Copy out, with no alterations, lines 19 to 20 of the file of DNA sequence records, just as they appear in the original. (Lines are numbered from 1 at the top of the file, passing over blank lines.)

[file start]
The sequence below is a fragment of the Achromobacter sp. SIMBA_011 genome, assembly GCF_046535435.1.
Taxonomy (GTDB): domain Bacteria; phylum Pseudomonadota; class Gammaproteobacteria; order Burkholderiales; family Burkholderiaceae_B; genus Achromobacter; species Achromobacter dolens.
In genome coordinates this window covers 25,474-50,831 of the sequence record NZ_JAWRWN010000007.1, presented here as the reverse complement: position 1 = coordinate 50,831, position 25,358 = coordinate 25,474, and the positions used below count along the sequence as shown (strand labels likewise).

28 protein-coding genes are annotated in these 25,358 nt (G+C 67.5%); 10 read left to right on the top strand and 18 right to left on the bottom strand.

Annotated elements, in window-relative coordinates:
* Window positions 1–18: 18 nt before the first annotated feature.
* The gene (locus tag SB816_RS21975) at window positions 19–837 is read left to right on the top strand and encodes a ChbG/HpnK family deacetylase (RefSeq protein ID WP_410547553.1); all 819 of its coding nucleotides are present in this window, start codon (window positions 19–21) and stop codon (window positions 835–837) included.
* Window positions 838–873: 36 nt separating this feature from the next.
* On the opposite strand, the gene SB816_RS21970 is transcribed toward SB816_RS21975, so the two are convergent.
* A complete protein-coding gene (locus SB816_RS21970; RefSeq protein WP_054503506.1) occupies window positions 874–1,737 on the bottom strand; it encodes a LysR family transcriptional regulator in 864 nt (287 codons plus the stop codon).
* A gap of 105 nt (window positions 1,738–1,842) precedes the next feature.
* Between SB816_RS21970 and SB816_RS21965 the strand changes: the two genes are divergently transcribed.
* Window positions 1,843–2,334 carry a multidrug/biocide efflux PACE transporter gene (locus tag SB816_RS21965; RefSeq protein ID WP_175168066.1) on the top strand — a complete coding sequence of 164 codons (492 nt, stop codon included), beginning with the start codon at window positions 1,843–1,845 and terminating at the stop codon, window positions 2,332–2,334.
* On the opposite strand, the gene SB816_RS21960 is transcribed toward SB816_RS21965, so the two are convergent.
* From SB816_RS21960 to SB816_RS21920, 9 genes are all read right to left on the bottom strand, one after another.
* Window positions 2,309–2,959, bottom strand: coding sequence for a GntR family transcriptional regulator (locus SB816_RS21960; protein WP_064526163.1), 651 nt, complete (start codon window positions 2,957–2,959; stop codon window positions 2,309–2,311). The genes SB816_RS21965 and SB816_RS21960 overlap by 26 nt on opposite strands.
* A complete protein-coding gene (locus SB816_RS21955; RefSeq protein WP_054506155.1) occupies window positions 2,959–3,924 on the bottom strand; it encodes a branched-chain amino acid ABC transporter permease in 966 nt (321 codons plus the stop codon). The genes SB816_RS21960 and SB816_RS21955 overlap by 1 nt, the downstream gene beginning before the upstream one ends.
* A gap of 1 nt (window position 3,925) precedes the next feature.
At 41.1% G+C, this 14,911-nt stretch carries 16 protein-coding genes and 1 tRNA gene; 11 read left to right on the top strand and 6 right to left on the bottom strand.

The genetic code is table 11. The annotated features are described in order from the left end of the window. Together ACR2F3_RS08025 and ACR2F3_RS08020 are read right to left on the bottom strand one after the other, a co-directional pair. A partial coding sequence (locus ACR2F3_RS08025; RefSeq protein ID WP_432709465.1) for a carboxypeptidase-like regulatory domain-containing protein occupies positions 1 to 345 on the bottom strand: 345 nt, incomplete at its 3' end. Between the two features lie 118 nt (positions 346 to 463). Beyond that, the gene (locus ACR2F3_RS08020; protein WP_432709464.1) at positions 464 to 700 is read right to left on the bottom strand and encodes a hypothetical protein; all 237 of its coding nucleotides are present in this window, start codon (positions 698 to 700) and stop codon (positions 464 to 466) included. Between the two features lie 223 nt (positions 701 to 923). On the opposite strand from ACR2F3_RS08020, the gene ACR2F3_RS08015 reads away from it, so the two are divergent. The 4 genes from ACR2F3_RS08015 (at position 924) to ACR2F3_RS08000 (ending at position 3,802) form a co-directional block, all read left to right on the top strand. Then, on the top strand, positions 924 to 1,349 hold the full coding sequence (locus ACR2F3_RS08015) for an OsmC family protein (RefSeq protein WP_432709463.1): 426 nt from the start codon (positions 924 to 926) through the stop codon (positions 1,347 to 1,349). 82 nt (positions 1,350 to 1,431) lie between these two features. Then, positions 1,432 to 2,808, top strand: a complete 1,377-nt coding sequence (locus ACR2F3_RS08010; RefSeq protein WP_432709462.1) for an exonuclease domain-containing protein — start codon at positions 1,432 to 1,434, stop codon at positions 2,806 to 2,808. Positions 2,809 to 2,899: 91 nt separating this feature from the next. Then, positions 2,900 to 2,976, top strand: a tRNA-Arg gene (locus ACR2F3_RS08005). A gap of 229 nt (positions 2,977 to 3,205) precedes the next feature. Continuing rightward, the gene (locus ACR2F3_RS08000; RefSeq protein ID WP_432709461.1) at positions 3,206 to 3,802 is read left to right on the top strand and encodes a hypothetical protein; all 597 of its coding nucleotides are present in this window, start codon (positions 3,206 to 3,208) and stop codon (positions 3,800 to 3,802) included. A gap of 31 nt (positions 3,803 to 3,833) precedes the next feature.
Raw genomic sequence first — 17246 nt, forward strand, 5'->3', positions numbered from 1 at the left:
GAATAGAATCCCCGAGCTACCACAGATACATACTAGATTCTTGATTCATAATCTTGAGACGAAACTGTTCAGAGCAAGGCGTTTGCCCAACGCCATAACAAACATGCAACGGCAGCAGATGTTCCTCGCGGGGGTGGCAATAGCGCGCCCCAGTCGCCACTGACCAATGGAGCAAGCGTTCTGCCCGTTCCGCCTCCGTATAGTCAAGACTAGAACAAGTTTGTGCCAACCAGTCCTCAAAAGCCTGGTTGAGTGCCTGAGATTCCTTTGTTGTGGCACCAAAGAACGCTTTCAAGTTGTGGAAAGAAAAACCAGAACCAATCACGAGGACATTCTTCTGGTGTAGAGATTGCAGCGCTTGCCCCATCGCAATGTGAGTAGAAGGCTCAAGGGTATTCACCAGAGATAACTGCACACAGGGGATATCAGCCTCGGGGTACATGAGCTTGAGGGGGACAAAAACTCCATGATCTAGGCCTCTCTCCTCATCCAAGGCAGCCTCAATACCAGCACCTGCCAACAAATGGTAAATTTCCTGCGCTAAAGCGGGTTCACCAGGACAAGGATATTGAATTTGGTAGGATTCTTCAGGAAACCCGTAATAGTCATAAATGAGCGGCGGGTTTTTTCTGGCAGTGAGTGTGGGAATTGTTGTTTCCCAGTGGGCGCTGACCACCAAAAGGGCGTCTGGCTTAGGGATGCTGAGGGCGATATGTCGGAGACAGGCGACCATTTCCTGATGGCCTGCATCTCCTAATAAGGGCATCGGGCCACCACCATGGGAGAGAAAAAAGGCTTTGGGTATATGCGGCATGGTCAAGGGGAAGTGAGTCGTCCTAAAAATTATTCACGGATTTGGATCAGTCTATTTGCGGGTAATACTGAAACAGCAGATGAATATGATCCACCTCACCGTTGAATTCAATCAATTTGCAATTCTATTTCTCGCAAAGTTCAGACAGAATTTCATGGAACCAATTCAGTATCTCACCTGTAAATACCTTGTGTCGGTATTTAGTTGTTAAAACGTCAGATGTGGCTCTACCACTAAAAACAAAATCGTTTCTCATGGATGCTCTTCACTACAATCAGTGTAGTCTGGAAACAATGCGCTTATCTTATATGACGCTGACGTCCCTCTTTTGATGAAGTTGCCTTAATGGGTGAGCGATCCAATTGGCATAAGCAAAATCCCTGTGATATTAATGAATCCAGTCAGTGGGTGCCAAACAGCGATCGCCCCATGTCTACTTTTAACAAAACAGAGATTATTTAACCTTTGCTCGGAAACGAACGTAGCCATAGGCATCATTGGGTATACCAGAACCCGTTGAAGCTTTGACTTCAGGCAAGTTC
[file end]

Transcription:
At 41.1% G+C, this 14,911-nt stretch carries 16 protein-coding genes and 1 tRNA gene; 11 read left to right on the top strand and 6 right to left on the bottom strand.

The genetic code is table 11. The annotated features are described in order from the left end of the window. Together ACR2F3_RS08025 and ACR2F3_RS08020 are read right to left on the bottom strand one after the other, a co-directional pair. A partial coding sequence (locus ACR2F3_RS08025; RefSeq protein ID WP_432709465.1) for a carboxypeptidase-like regulatory domain-containing protein occupies positions 1 to 345 on the bottom strand: 345 nt, incomplete at its 3' end. Between the two features lie 118 nt (positions 346 to 463). Beyond that, the gene (locus ACR2F3_RS08020; protein WP_432709464.1) at positions 464 to 700 is read right to left on the bottom strand and encodes a hypothetical protein; all 237 of its coding nucleotides are present in this window, start codon (positions 698 to 700) and stop codon (positions 464 to 466) included. Between the two features lie 223 nt (positions 701 to 923). On the opposite strand from ACR2F3_RS08020, the gene ACR2F3_RS08015 reads away from it, so the two are divergent. The 4 genes from ACR2F3_RS08015 (at position 924) to ACR2F3_RS08000 (ending at position 3,802) form a co-directional block, all read left to right on the top strand. Then, on the top strand, positions 924 to 1,349 hold the full coding sequence (locus ACR2F3_RS08015) for an OsmC family protein (RefSeq protein WP_432709463.1): 426 nt from the start codon (positions 924 to 926) through the stop codon (positions 1,347 to 1,349). 82 nt (positions 1,350 to 1,431) lie between these two features. Then, positions 1,432 to 2,808, top strand: a complete 1,377-nt coding sequence (locus ACR2F3_RS08010; RefSeq protein WP_432709462.1) for an exonuclease domain-containing protein — start codon at positions 1,432 to 1,434, stop codon at positions 2,806 to 2,808. Positions 2,809 to 2,899: 91 nt separating this feature from the next. Then, positions 2,900 to 2,976, top strand: a tRNA-Arg gene (locus ACR2F3_RS08005). A gap of 229 nt (positions 2,977 to 3,205) precedes the next feature. Continuing rightward, the gene (locus ACR2F3_RS08000; RefSeq protein ID WP_432709461.1) at positions 3,206 to 3,802 is read left to right on the top strand and encodes a hypothetical protein; all 597 of its coding nucleotides are present in this window, start codon (positions 3,206 to 3,208) and stop codon (positions 3,800 to 3,802) included. A gap of 31 nt (positions 3,803 to 3,833) precedes the next feature.